Why should we be concerned? The first reason is that we are talking about human beings who have a right to life and liberty being driven from their homes by the ISIS campaign of terror and by other militants who want to see Christianity destroyed. That is indefensible. The second reason is more complex. The destruction of Christian holy places, the desecration of ancient sites, the profanation of holy things, bites into the soul of every Christian in ways we do not always admit. We are not all spirit: we are flesh and blood, and we need signs and symbols to help us along. People come to the monastery here because they know they will find enfleshed, so to say, a way of prayer and seeking God that has centuries of lived experience behind it. The Christians of the Middle East enable us, through their very presence in the ancient holy places, to draw close to the sources of our belief and practice. They have given life to the Churches of the West, but now they themselves face death.
At the risk of repeating myself, I want to ask again a question I have often posed. If one man’s death diminishes us, how much more that of a whole people?
by Digitalnun on July 19, 2014
It is sometimes forgotten that there were Christians in what we now call Iraq long before there were Muslims. By noon today, however, it is expected that there will be none left in the city of Mosul, where Isis has faced them with a deadly ultimatum: convert to Islam, pay a tax or die. See this BBC news report for background.
This item of news didn’t make the front page of today’s BBC web-site (it is buried deep inside), yet it represents a sickening attempt to violate the consciences of thousands of people and the very real possibility of mass murder. It highlights the difficulty we in the West have in dealing with the religious dimension of conflicts in the Middle East. Part of the problem is that many of us no longer take religion seriously enough to consider how it motivates people and are woefully ignorant both of its teachings and its history. Most of us can’t get inside the mentality of Isis and its particular understanding of Islam so tend to dismiss the kind of ultimatum posed to the Christians of Mosul as mere posturing. We believe in freedom of religion, we say, by which we mean the freedom to worship according to our own beliefs. There are a few limitations on such religious freedom. Human sacrifice, for example, is not permissible, but by and large, we follow the principle of ‘live and let live’. If you want to follow some cranky religion, you do so; just don’t expect me to follow suit. That is not how a member of Isis would see things. It is not how things are in Saudi Arabia. So what do we in the West do?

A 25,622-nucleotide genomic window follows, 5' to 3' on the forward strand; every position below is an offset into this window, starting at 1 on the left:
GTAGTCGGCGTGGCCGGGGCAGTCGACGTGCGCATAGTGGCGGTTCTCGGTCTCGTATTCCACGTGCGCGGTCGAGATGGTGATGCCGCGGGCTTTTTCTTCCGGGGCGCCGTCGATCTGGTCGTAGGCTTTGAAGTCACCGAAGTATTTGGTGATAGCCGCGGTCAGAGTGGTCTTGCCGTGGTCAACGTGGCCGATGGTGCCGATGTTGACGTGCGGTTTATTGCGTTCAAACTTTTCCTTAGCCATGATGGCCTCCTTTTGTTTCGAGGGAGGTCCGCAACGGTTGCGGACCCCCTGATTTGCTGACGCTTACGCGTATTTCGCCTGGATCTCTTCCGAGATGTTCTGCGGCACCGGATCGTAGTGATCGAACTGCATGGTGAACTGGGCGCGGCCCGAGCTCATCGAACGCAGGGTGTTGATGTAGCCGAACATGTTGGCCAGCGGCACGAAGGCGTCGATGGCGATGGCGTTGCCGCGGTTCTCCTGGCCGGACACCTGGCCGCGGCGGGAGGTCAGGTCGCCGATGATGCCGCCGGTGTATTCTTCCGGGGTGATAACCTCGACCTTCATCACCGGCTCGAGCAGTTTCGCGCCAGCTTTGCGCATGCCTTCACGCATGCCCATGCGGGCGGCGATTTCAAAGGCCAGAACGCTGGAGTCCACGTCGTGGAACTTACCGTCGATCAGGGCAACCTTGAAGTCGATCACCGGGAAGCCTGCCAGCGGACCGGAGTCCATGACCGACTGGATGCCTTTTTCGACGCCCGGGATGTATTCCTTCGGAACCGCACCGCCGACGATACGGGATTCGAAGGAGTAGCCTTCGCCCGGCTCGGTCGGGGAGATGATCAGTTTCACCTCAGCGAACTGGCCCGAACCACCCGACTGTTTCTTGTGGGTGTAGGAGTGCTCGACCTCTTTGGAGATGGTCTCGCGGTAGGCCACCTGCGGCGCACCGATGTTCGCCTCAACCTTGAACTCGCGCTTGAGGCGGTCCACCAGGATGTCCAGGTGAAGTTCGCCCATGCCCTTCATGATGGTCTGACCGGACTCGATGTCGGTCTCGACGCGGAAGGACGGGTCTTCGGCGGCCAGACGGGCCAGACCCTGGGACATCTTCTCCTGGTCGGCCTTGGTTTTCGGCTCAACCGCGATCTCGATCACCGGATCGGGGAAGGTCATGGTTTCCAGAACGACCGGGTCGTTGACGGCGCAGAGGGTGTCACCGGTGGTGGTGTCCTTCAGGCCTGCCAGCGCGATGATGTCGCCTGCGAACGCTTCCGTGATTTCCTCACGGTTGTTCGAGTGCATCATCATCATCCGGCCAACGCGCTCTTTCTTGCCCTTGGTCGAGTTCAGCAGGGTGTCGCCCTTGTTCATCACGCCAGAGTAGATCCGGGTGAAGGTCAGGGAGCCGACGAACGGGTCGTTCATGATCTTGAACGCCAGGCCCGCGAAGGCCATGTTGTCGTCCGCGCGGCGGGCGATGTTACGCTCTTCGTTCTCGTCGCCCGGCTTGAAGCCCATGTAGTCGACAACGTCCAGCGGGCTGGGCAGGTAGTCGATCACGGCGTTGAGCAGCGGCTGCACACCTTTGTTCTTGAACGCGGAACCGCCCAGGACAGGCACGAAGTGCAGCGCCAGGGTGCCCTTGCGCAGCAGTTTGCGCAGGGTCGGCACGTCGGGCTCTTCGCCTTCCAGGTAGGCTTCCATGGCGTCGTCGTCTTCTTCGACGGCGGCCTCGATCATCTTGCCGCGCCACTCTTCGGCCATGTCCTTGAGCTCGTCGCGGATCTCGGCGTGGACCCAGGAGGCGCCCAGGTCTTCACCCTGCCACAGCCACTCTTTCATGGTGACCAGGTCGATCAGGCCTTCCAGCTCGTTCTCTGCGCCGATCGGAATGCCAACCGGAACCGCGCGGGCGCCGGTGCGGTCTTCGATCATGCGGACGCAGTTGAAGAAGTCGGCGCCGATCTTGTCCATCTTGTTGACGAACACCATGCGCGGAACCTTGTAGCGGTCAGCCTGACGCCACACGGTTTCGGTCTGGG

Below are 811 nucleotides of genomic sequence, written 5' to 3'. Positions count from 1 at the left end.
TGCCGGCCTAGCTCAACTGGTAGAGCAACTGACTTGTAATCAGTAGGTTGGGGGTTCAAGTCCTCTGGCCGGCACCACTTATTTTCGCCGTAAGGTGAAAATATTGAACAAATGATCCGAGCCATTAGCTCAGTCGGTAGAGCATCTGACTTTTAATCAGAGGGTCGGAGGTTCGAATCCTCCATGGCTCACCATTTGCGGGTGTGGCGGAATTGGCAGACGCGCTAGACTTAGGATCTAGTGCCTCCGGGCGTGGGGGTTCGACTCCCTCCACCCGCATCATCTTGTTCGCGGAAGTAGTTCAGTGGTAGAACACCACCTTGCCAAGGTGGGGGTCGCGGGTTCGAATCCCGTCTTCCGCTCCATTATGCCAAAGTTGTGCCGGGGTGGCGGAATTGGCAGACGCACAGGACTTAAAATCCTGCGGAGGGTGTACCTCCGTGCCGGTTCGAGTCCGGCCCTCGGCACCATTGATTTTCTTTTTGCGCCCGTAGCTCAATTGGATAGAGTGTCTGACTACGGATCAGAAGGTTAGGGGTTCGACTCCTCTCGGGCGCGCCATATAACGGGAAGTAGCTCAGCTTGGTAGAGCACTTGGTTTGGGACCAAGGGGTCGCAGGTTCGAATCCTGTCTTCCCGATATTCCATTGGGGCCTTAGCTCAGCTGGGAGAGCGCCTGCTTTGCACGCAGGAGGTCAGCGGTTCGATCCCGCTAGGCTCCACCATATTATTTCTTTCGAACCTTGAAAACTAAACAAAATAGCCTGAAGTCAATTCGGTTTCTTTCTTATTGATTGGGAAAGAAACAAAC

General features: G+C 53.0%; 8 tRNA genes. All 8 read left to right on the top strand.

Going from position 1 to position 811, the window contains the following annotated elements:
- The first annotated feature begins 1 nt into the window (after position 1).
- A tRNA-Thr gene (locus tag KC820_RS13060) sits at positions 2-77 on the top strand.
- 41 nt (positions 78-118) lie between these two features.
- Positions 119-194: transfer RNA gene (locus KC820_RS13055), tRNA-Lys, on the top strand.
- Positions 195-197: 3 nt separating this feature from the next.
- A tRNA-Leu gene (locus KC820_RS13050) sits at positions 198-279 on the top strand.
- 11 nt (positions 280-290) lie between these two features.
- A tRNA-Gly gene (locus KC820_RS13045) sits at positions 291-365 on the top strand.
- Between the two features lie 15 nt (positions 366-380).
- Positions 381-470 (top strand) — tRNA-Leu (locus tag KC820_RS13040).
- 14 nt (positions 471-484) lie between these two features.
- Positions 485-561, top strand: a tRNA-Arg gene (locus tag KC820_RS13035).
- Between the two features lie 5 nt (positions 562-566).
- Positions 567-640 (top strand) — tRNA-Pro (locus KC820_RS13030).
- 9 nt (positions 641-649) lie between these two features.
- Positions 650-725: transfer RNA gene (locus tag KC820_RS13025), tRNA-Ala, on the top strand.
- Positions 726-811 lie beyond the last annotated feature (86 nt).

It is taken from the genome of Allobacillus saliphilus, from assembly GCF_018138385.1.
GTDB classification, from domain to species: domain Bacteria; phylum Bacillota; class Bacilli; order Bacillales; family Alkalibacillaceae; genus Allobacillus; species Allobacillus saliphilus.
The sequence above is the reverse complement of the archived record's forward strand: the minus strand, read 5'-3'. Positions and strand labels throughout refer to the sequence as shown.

We know perfectly well that at an international level what ‘we’ do is determined by our respective governments and the political and economic interests of the moment. That is not always as cynical a proposition as it may sound (think energy supplies and European winters). What we do at a personal level, however, is just as important. We have to pray, and we have to protest. We simply cannot stand by mute and uncomplaining when our Christian brothers and sisters in Iraq are being chased from their homes and threatened with death. Or can we?
by Digitalnun on July 18, 2014
Yesterday afternoon, at about the time that a Malaysia Airlines jet was being blown apart in the skies above Ukraine and the brief ceasefire between Hamas and Israel ended with renewed rocket fire and air strikes, I looked up into the peaceful blue skies above Herefordshire and thought, not for the first time, that there is something peculiarly dreadful about death coming suddenly and unexpectedly from the skies. We half-expect danger on the ground or in the water. We have thousands of years of collective experience of predators, human enemies and sea-storms taking us by surprise; but missiles, rockets and bombs dropped from the air, these are somehow different. They come so swiftly and the destruction they wreak is, despite what the perpetrators say, essentially indiscriminate.
As the death toll in Gaza rises and the likelihood that the Malaysia Airlines jet was hit by a missile sourced from Russia increases, international tensions also rise. The West focuses upon the Middle East and Russia, but many in Asia are asking what China intends. The world looks as fragile and volatile as it ever has. The Christian response — trust, prayer, loving surrender — probably looks ‘inadequate’ to those who believe that all the world’s problems can be solved by action; but there are times when human action seems only to complicate and confuse. As we pray for peace, we need to remember that peace has to start somewhere, in the individual human resolve to forgive and, what is perhaps still harder, accept forgiveness. It is no good lamenting what a terrible state the world is in if we do not look into our own hearts and see what needs to be changed there. The choice before us is always, as Deuteronomy says, between life and death. Let us choose life.